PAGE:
4.6 The Director of Estates and Facilities is responsible for providing adequate and appropriate storage and disposal facilities to support record keeping across the School
4.7 Committee Secretaries are responsible for maintaining records of their committees and managing their disposition in line with the instructions provided in the SOAS Retention Schedule
4.8 The Directorate is responsible for the coordination of off-site storage for non-current paper records.
5 Implementation Methods
5.1 A network of Information Compliance Liaison Officers will be established to ensure that records management policies and procedures are communicated and implemented in directorates and faculties
5.2 An inventory of SOAS records will be carried out to identify records that are created, received and stored by, or on behalf of, SOAS
5.3 A retention schedule outlining SOAS policy for retention and disposal of records will be produced and implemented
5.4 Guidance and facilities for the appropriate disposal of records will be provided.
5.5 Directorates/Faculties/Teams will ensure that their records are adequately controlled, through such methods as registration of files and use of actively managed shared areas on networks
5.6 Records management guidance will be made available to SOAS staff, including guidance on such matters as security and access to records, document naming and version control, and appropriate storage at different stages of the records lifecycle
5.7 Staff will receive training in records management appropriate to their role
5.8 Records and information management risks will be identified in the School’s Risk Register if appropriate
5.9 Vital records will be identified and steps taken to ensure their survival in the event of a disastrous occurrence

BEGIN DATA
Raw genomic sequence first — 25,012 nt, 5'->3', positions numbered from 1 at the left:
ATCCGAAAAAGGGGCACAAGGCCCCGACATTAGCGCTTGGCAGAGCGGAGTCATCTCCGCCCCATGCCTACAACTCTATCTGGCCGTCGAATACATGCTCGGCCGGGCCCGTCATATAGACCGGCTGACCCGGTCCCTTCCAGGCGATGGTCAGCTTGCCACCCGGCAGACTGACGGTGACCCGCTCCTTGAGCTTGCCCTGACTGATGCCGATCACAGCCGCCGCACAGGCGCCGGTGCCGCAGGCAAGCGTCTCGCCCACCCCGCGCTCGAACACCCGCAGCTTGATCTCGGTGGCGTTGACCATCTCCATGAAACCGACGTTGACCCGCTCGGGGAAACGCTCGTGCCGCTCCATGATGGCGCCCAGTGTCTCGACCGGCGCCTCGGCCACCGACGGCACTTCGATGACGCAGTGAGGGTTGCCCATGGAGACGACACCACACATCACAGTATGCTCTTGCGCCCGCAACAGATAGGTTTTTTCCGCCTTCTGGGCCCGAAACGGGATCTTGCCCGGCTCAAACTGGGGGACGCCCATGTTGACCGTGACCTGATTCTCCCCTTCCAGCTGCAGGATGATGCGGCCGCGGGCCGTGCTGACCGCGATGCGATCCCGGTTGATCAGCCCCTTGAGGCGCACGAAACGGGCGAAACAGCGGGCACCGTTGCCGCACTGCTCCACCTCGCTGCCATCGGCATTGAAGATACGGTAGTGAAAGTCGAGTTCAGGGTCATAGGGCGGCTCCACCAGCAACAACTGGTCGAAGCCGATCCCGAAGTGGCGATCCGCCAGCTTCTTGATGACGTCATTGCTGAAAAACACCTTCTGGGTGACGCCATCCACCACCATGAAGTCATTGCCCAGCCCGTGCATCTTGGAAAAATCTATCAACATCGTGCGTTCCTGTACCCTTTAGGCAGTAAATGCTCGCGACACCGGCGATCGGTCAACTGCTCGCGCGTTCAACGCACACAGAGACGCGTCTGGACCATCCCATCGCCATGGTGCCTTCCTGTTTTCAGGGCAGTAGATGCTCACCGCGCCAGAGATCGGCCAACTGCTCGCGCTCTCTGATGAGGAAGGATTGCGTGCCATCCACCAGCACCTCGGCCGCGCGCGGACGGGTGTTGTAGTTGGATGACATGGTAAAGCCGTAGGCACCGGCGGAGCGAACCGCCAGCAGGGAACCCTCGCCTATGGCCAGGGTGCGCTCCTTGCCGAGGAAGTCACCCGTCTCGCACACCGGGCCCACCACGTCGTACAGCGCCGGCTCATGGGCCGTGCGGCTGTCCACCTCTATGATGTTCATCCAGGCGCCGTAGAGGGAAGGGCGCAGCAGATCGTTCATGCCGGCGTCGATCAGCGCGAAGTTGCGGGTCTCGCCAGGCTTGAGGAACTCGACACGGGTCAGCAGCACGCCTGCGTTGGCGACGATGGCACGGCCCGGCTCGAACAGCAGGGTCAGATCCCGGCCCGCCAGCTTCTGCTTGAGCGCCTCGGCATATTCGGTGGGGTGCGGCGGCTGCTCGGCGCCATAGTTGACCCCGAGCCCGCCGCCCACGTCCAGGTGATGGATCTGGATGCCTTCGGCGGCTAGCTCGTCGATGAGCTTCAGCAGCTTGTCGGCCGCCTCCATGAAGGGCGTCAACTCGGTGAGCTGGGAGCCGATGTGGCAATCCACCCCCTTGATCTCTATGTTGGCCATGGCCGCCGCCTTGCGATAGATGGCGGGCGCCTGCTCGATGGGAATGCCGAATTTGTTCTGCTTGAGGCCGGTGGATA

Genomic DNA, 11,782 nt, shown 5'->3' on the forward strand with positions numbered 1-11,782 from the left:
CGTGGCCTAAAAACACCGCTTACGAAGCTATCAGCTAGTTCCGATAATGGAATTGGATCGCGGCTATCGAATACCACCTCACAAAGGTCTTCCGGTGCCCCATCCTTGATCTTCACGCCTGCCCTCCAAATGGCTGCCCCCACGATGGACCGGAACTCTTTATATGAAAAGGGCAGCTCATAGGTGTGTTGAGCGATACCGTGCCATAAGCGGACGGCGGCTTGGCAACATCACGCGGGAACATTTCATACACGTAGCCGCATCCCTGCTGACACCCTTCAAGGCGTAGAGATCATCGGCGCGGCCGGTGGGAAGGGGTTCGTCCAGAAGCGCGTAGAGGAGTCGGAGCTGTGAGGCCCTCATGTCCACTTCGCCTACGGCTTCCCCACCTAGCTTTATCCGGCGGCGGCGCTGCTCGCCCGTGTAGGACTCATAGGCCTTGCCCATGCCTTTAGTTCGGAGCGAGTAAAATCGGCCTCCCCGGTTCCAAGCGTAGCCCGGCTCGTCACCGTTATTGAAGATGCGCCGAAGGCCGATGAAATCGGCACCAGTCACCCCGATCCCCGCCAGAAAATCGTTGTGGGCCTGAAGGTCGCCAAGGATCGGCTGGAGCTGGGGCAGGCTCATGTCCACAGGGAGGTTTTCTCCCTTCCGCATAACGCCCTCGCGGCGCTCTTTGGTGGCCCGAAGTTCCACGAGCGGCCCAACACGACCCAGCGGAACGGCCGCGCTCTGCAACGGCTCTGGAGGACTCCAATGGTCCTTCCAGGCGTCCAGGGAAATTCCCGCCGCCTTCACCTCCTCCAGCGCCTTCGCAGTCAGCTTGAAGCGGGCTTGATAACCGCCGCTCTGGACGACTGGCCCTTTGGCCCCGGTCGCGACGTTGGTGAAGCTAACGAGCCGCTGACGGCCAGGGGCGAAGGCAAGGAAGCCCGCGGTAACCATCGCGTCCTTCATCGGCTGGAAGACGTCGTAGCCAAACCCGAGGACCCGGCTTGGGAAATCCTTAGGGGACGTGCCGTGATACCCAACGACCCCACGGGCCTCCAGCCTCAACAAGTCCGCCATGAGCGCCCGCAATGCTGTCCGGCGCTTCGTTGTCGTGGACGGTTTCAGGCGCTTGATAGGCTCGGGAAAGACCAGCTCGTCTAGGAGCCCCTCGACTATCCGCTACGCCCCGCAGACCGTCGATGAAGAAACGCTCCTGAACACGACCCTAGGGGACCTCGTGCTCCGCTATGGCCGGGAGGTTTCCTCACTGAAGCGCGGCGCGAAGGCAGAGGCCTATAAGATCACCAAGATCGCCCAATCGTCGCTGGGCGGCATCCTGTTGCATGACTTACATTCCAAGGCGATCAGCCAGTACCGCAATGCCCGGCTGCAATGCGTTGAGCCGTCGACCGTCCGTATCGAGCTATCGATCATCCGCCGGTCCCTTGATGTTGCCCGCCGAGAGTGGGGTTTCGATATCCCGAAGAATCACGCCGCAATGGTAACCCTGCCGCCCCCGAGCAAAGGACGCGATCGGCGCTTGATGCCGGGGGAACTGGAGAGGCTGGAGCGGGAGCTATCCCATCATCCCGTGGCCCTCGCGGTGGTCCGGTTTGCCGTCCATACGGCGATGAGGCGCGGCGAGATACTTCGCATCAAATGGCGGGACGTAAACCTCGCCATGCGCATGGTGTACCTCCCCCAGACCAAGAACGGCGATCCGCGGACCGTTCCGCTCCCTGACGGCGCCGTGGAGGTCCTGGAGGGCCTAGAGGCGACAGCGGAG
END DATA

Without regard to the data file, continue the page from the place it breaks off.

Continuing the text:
5.10 A strategy for the selection, preservation and use of records as a historical resource will be developed and implemented in time for the SOAS centenary in 2016
5.11 Records management issues will be considered when planning or implementing new systems (electronic or otherwise) and during re-structuring or major changes to the School.
6 Monitoring of Policy
6.1 Progress in implementing this policy will be reported to the Information and Internal Communications Committee every term.
6.2 Audits of records management will be carried out every two years to review progress.
7 Policy Review
The Records Management Policy will normally be reviewed every two years to ensure that it continues to fulfil the needs of SOAS.
SOAS Records Management Policy, Annex A: Definitions
What is a record?
A record is recorded information, in any form, created or received by SOAS or individual members of staff to support and show evidence of SOAS activities. It is important to differentiate between a record and a document. All records are documents, but not all documents are records. In effect, a document becomes a record when it forms part of a business activity.
An example of a document would be a blank form. If somebody completes and submits the form, it becomes a record, because it has participated in a business activity. Some documents will never (and should never) become records, due to their ephemeral nature. Examples include promotional literature received (unless it is relevant to a particular project or initiative ongoing or planned), junk mail (e-mail or otherwise) and other items of no more than passing significance.